For anyone interested at all in Indian Territory, frontier, or Native American history,
Fort Sill
is THE place to go. This bastion from the Old West flourishes as the last
remaining, active military post that was built during the Indian wars.

Established in 1869 by Major General Phillip H. Sheridan, Fort Sill's primary function
was to halt border raids by the Plains Indians. The
Comanches, Kiowas, and
Apaches saw their way of life quickly disappearing by the onslaught of Texas
settlers, the newly arrived Kansas and Nebraska tribes (who had been expelled as
part of the reconstruction treaties between Indian Territory's "Five Civilized Tribes"),
and the progress of the
Chickasaws and Cherokees, who bordered the lands to the
east. By 1870, the Plains Indians declared themselves in open warfare against the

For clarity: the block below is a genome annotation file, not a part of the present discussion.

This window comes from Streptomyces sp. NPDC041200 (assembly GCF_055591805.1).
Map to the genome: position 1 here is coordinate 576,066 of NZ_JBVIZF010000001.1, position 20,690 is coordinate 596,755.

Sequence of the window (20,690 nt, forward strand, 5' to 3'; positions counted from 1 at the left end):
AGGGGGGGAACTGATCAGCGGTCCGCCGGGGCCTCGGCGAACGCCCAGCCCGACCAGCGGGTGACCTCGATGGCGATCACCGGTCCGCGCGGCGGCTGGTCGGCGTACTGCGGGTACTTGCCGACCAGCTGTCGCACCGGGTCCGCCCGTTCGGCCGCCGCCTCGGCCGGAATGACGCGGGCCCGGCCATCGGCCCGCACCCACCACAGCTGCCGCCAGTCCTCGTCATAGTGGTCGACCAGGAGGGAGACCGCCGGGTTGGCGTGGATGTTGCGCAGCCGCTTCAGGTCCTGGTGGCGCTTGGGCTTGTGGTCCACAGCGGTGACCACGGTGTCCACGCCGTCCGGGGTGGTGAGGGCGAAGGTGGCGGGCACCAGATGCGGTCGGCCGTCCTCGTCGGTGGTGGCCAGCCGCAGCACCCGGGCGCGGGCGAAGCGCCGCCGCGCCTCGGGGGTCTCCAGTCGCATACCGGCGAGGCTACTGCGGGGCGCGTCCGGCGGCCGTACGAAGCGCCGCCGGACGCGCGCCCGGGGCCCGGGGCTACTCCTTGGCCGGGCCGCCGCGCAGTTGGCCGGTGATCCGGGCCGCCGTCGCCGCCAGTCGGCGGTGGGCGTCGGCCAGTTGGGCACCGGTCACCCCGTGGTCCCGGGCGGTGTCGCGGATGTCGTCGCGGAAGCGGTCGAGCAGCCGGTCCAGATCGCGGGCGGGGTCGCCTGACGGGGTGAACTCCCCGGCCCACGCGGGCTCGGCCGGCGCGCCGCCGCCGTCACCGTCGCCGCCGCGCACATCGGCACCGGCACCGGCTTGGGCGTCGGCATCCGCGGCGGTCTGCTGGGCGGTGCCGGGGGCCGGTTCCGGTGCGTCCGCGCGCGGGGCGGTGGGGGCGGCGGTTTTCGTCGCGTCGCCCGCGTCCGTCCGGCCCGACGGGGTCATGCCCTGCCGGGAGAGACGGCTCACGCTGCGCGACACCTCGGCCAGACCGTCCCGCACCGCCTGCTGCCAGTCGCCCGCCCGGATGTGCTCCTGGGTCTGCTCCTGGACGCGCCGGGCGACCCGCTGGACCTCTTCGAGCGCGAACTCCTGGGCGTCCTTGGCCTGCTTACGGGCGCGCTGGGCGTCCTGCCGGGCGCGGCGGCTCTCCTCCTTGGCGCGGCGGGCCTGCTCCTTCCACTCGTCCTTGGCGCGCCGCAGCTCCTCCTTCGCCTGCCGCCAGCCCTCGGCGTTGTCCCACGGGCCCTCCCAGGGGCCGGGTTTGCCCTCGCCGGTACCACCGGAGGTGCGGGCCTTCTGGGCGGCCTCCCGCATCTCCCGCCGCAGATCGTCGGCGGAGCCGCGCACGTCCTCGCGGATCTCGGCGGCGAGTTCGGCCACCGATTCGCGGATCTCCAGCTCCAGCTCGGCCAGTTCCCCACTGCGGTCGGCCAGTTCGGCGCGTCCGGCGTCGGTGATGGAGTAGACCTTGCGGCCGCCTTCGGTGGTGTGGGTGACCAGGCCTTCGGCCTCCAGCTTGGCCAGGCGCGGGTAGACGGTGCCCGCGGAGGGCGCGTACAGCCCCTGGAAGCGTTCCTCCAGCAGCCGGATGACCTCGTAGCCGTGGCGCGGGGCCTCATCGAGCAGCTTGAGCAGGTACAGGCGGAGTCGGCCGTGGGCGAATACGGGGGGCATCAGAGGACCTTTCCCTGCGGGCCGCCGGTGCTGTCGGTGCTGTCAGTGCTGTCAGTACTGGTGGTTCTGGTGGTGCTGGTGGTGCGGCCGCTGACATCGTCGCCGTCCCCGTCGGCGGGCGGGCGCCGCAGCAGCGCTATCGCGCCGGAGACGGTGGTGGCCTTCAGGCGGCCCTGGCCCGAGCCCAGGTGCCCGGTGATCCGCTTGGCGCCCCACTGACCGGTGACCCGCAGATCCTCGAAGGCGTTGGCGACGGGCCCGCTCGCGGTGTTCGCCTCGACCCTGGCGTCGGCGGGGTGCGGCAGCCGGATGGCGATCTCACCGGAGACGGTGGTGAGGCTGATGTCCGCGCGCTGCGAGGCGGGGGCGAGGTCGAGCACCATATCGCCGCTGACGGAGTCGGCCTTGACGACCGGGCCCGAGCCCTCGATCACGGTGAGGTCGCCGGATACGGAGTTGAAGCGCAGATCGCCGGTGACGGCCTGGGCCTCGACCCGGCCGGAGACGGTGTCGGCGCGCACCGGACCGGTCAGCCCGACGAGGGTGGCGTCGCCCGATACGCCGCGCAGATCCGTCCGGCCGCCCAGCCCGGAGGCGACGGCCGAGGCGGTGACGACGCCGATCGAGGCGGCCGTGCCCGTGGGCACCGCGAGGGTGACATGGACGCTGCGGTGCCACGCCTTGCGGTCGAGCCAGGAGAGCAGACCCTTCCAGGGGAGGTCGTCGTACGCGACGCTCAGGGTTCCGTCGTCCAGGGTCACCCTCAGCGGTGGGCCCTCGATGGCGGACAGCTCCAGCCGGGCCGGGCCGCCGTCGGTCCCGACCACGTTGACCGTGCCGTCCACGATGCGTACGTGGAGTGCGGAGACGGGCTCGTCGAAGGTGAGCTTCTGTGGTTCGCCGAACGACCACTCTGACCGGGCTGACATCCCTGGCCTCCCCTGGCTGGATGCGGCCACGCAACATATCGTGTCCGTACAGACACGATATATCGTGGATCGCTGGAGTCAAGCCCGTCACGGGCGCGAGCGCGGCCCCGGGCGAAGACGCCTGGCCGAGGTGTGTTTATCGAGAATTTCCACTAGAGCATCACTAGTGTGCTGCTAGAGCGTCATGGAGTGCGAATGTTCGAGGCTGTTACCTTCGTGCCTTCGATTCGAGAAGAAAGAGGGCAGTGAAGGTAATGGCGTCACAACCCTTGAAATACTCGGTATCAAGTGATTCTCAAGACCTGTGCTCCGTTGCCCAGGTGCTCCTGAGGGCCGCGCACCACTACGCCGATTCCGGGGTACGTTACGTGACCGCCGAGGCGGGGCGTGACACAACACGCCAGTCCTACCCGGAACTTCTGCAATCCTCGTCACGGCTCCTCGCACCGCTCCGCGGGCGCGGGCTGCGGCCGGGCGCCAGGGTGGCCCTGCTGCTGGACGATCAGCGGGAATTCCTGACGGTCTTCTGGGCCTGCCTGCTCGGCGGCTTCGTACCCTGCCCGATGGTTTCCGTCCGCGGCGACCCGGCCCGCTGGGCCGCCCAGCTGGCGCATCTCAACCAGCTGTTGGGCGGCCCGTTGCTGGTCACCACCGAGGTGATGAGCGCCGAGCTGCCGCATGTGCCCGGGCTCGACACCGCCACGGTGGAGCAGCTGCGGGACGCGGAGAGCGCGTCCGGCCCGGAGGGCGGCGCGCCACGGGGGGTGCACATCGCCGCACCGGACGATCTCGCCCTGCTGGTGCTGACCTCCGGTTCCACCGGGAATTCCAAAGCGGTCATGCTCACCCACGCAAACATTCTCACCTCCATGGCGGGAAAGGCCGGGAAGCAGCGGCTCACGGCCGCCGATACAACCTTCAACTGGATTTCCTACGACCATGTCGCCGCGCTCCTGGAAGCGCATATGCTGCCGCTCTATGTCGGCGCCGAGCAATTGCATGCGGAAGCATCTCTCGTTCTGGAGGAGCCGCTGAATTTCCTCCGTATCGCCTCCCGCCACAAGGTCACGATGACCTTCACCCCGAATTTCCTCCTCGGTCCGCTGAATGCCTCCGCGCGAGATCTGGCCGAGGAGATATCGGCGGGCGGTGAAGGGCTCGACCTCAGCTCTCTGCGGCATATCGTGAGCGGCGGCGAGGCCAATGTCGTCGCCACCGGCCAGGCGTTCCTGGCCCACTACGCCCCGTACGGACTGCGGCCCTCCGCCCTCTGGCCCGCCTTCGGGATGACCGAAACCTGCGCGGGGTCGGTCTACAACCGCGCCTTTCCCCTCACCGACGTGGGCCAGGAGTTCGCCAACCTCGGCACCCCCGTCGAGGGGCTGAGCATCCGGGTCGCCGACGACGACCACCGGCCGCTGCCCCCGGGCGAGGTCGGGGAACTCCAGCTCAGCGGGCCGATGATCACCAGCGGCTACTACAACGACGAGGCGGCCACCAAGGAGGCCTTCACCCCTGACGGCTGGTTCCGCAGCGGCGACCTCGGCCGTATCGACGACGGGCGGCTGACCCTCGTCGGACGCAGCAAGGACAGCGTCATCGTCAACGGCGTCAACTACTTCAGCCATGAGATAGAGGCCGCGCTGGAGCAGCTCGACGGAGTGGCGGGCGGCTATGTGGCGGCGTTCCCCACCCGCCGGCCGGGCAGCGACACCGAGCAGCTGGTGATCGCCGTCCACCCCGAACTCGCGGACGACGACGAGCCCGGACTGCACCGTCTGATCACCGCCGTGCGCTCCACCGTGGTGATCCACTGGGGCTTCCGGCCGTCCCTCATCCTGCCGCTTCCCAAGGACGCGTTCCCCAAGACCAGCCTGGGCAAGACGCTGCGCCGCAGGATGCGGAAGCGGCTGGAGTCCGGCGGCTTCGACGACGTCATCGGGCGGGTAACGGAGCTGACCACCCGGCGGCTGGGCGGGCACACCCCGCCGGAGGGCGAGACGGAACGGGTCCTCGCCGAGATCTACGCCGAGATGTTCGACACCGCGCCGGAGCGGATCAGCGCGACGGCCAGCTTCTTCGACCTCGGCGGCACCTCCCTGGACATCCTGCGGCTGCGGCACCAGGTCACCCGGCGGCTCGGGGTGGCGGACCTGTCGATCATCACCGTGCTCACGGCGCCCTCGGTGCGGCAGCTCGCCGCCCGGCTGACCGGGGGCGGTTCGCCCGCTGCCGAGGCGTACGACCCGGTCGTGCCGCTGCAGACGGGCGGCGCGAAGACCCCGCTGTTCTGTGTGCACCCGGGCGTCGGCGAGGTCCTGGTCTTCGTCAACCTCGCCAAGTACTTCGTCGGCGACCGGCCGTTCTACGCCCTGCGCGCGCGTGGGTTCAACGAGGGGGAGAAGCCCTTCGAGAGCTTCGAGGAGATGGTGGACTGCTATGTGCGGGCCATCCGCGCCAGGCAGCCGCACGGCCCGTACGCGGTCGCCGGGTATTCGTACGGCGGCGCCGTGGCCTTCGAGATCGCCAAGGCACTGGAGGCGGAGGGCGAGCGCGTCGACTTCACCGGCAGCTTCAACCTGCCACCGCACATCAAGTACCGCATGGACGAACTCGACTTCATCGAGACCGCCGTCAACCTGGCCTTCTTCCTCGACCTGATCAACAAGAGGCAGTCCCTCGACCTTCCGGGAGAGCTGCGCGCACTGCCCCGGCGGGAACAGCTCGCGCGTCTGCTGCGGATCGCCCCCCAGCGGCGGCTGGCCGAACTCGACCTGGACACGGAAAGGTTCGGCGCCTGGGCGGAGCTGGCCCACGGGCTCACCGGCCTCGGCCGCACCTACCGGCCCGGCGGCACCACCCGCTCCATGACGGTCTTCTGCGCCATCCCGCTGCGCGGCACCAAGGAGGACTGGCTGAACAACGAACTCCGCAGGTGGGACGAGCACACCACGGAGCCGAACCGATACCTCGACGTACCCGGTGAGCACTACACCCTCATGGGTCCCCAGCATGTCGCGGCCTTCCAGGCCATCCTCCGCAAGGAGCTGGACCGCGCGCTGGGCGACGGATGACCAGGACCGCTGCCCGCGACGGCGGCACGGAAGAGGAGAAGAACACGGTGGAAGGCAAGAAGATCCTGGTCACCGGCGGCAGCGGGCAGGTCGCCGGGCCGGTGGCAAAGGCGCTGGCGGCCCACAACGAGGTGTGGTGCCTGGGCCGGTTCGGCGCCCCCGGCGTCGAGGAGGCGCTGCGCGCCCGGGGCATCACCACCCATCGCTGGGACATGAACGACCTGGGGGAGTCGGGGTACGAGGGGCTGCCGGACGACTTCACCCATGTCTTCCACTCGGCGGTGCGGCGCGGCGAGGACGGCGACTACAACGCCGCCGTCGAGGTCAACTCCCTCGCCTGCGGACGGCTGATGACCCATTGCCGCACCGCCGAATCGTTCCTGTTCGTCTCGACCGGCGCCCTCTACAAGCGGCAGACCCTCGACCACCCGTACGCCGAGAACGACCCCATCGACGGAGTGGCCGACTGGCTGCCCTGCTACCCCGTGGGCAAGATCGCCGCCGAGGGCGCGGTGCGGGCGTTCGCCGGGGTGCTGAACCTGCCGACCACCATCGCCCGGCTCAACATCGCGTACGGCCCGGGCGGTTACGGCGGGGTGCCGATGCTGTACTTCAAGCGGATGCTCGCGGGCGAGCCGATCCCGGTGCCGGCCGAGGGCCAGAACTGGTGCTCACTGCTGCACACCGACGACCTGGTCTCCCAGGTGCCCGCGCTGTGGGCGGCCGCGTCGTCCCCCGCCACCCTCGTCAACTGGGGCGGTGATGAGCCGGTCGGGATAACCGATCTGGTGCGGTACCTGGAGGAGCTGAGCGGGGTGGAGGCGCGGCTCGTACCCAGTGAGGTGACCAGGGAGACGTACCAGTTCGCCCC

From Fort Sill, some of the most famous American frontier scouts embarked to battle
the Native Americans, such as "Buffalo Bill" Cody and "Wild Bill" Hickock. The 19th
Kansas Volunteers and the 10th Cavalry, widely known as the African American
Buffalo Soldiers, conducted scouting expeditions of their own. The fort served as
home to several displaced Indians tribes, and housed prisoners of war from the
Apaches and Kiowas tribes as well.

In 1871, Kiowa warriors, under Chiefs Satanta and Big Tree, ambushed and killed the
Warren Wagon Train in Young County, Texas. Based in Fort Sill, the Kiowas boasted
of this coup when General William Tecumseh Sherman found out about it. Sherman
(who had gained fame and a reputation for remorseless warfare on his March on
Georgia during the Civil War), had the Kiowas responsible for the assault  arrested
and sent to
Fort Richardson (Jack County, Texas) to stand trial. The accused men,
the first Indians ever tried on criminal charges in an American civil court, were
sentenced to death, though Chief Satanta's eloquent speech about his people's
suffering helped to spare their lives.

Sherman understood that the only way to defeat the Indians was to wage a war of
attrition, thus beginning a series of skirmishes now known as the  
Red River Wars in